City Staff Looks to Open Negotiations re: 186 W. Highland

Item 3 on Tuesday night’s City Council agenda is a request by staff to have the CRA Board authorize staff to enter into negotiations regarding development of low to moderate income housing at the former YAC and Church site on Highland Ave.  Previously, the Board had appropriated $25,000 to hire a consultant to assist with development and evaluation of Requests for Proposals for the site.

The Citypurchased the property and designated it as a site for low/moderate income housing, and included it as such in the City’s recently completed Housing Element, which is to be filed with the state and incorporated into the General Plan Update currently underway. 

By authorizing staff to enter negotiations, the RFP process would be put on hold.  Should negotiations stall or the two parties fail to come to terms, the RFP process could be re-initiated.

Staff wants to negotiate with Heritage Housing Partners, a Pasadena based firm which, according to the staff report, “specializes in creating affordable housing through the preservation of existing historic/older structures.”  According to the company’s website, Heritage Housing Partners (HHP) was incorporated in 1998 as a 501(c)(3) non-profit.  The website states that “Our mission is to promote long-term affordable homeownership. HHP works for neighborhood revitalization through the preservation of existing historic homes and the construction of new, contextual single-family residences. We believe that we encourage neighborhood revitalization by providing low-, moderate-, and workforce-income first-time homebuyers with affordable homeownership opportunities. HHP endeavors to develop homes that instill our buyers with pride, the pride of homeownership and pride in their neighborhoods and communities. This engenders community and community activism.”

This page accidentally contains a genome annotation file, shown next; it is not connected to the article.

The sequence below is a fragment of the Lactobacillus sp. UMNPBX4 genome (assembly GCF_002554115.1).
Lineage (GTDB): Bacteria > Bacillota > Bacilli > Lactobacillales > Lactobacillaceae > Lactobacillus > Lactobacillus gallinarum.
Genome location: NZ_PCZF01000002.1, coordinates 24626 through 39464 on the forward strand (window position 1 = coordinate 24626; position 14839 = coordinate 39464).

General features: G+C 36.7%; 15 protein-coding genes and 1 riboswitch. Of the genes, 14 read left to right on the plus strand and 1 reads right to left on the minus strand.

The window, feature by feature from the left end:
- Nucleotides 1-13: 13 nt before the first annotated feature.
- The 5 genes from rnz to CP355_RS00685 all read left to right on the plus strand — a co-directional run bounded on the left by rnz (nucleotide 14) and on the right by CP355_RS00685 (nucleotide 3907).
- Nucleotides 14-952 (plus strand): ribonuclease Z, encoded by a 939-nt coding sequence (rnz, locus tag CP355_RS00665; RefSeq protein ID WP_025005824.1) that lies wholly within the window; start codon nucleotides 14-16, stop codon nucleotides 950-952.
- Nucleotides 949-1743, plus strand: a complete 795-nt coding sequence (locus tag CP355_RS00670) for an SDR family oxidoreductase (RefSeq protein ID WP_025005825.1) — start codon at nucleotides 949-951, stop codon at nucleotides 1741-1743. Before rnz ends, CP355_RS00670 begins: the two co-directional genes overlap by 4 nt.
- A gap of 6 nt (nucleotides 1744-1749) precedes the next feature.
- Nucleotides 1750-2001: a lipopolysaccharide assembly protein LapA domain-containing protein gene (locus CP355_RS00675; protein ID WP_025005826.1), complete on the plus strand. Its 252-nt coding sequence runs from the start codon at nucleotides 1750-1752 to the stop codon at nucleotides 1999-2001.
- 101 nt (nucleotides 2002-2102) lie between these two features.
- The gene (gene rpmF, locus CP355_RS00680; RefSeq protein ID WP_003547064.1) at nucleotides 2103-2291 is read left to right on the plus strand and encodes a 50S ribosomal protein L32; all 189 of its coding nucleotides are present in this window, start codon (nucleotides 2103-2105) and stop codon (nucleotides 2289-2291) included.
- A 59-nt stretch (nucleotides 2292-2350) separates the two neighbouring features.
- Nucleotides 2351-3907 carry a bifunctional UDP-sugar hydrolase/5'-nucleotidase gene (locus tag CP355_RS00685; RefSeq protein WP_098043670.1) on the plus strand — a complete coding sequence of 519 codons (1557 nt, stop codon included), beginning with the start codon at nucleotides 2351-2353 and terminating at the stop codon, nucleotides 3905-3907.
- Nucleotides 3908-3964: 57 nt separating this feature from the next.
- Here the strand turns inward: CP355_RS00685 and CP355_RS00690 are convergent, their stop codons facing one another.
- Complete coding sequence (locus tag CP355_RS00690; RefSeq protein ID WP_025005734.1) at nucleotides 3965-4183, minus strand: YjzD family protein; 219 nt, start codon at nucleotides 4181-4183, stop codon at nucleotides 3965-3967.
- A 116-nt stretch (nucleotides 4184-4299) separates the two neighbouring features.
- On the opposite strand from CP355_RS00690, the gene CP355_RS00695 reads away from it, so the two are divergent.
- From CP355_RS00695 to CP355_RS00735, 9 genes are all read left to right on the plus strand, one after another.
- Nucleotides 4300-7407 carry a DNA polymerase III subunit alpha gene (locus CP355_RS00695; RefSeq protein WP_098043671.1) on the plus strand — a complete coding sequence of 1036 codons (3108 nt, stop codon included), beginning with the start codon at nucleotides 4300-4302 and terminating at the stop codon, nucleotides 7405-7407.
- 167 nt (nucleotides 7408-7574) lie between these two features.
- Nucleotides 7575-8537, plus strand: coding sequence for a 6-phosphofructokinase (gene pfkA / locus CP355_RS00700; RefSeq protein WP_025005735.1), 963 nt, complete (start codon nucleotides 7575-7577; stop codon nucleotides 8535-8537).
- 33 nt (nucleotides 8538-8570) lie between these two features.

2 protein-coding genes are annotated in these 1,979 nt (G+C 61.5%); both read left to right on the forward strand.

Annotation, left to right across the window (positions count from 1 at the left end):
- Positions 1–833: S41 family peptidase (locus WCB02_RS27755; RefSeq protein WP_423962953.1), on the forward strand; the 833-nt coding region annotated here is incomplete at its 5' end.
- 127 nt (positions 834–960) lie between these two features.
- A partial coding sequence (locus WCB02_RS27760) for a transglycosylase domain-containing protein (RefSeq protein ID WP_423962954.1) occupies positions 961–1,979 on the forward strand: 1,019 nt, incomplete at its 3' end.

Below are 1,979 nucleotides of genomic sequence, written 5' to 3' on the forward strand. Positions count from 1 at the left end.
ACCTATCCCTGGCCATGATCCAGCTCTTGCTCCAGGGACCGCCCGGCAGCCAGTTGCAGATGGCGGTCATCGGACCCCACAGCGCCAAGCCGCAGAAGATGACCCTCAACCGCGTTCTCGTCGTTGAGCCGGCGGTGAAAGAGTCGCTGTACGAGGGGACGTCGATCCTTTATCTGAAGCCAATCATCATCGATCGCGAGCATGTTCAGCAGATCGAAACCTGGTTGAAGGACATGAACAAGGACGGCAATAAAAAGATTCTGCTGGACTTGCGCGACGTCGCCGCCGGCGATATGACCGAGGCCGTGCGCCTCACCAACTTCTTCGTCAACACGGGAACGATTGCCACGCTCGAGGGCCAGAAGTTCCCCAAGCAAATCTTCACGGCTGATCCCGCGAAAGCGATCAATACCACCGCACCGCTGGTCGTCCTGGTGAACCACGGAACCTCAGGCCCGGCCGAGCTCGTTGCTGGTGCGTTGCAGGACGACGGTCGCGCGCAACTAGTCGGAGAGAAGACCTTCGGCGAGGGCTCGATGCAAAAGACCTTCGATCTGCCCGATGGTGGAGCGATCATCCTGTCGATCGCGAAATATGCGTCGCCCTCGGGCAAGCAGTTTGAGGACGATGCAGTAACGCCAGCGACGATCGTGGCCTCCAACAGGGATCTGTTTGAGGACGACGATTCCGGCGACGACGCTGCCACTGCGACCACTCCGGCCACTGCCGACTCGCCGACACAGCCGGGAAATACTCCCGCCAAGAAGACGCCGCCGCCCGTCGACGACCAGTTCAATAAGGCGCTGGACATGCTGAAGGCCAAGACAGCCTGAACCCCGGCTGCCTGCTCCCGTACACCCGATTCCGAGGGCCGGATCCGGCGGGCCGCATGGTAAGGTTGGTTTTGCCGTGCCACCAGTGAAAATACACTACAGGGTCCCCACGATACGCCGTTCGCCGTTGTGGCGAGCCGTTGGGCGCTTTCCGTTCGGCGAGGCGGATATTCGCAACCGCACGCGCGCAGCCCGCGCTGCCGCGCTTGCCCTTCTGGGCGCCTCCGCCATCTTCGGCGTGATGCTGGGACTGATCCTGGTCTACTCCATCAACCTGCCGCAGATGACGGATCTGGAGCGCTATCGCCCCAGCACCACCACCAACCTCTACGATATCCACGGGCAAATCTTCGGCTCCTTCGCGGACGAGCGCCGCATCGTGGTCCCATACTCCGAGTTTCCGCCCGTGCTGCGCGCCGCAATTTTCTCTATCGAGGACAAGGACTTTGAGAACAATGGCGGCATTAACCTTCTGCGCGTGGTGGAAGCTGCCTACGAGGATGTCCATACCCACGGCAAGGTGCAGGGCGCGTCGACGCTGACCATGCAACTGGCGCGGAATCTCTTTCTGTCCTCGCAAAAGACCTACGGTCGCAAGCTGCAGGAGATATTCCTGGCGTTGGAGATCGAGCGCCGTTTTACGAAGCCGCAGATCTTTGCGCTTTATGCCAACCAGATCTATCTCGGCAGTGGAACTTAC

A review of the projects completed on the company website turns up eight projects, most of them one or two unit projects.  Projects underway that are listed on their site include a 6-unit bungalow project, a 57-unit project in Glendale, a 3-unit project, and a 41-unit project that combines mostly low-moderate housing with market rate housing and one commercial building.  The staff report includes an article about a homeownership financing method that was used on that project, and that article describes the same project as a 44-unit project with the rehabilitation of nine historic homes and construction of 35 condominiums.

The Board will have the option of taking no action ($25,000 is still spent to develop and evaluate the RFP), or instructing staff to enter into negotiations (the negotiating team could include members of the City Council/CRA Board).